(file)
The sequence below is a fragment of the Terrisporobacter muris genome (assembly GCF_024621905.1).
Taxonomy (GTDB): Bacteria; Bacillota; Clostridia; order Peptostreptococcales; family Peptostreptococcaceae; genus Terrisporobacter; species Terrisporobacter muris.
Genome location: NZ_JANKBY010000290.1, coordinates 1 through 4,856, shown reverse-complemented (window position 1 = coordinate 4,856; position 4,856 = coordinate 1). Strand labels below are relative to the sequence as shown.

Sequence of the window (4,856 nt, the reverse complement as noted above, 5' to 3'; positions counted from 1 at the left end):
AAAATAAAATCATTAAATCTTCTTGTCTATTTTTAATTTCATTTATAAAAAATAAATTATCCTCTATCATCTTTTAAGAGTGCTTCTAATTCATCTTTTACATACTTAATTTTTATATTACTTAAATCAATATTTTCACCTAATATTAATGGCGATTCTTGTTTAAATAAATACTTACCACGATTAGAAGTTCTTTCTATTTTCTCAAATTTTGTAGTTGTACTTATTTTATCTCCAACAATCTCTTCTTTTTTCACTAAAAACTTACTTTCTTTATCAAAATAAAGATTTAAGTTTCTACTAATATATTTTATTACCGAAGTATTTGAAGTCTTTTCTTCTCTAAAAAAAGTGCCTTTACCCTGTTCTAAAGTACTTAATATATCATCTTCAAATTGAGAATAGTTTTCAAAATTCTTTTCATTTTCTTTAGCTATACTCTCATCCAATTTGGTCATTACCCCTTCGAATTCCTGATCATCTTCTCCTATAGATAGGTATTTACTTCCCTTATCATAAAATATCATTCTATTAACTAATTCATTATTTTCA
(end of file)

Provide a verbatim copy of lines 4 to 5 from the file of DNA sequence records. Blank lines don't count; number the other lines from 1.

Sequence of the window (4,856 nt, the reverse complement as noted above, 5' to 3'; positions counted from 1 at the left end):
AAAATAAAATCATTAAATCTTCTTGTCTATTTTTAATTTCATTTATAAAAAATAAATTATCCTCTATCATCTTTTAAGAGTGCTTCTAATTCATCTTTTACATACTTAATTTTTATATTACTTAAATCAATATTTTCACCTAATATTAATGGCGATTCTTGTTTAAATAAATACTTACCACGATTAGAAGTTCTTTCTATTTTCTCAAATTTTGTAGTTGTACTTATTTTATCTCCAACAATCTCTTCTTTTTTCACTAAAAACTTACTTTCTTTATCAAAATAAAGATTTAAGTTTCTACTAATATATTTTATTACCGAAGTATTTGAAGTCTTTTCTTCTCTAAAAAAAGTGCCTTTACCCTGTTCTAAAGTACTTAATATATCATCTTCAAATTGAGAATAGTTTTCAAAATTCTTTTCATTTTCTTTAGCTATACTCTCATCCAATTTGGTCATTACCCCTTCGAATTCCTGATCATCTTCTCCTATAGATAGGTATTTACTTCCCTTATCATAAAATATCATTCTATTAACTAATTCATTATTTTCA